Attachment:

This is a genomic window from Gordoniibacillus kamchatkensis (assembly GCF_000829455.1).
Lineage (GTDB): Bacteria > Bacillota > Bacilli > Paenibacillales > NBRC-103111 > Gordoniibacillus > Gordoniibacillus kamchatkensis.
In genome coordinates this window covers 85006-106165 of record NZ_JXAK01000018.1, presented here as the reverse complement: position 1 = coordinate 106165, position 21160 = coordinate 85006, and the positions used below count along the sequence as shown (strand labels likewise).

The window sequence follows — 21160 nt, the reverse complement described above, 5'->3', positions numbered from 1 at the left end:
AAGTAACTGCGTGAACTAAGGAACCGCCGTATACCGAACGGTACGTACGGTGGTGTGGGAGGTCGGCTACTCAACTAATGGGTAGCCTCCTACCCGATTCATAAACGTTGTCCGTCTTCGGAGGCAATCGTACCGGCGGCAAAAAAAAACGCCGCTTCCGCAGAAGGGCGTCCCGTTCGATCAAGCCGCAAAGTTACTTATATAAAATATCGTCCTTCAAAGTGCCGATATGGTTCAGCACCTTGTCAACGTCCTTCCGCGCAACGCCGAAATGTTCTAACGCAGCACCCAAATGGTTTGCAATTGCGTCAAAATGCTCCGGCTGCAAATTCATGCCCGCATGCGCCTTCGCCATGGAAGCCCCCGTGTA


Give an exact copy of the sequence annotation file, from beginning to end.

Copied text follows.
This is a genomic window from Gordoniibacillus kamchatkensis (assembly GCF_000829455.1).
Lineage (GTDB): Bacteria > Bacillota > Bacilli > Paenibacillales > NBRC-103111 > Gordoniibacillus > Gordoniibacillus kamchatkensis.
In genome coordinates this window covers 85006-106165 of record NZ_JXAK01000018.1, presented here as the reverse complement: position 1 = coordinate 106165, position 21160 = coordinate 85006, and the positions used below count along the sequence as shown (strand labels likewise).

The window sequence follows — 21160 nt, the reverse complement described above, 5'->3', positions numbered from 1 at the left end:
AAGTAACTGCGTGAACTAAGGAACCGCCGTATACCGAACGGTACGTACGGTGGTGTGGGAGGTCGGCTACTCAACTAATGGGTAGCCTCCTACCCGATTCATAAACGTTGTCCGTCTTCGGAGGCAATCGTACCGGCGGCAAAAAAAAACGCCGCTTCCGCAGAAGGGCGTCCCGTTCGATCAAGCCGCAAAGTTACTTATATAAAATATCGTCCTTCAAAGTGCCGATATGGTTCAGCACCTTGTCAACGTCCTTCCGCGCAACGCCGAAATGTTCTAACGCAGCACCCAAATGGTTTGCAATTGCGTCAAAATGCTCCGGCTGCAAATTCATGCCCGCATGCGCCTTCGCCATGGAAGCCCCCGTGTA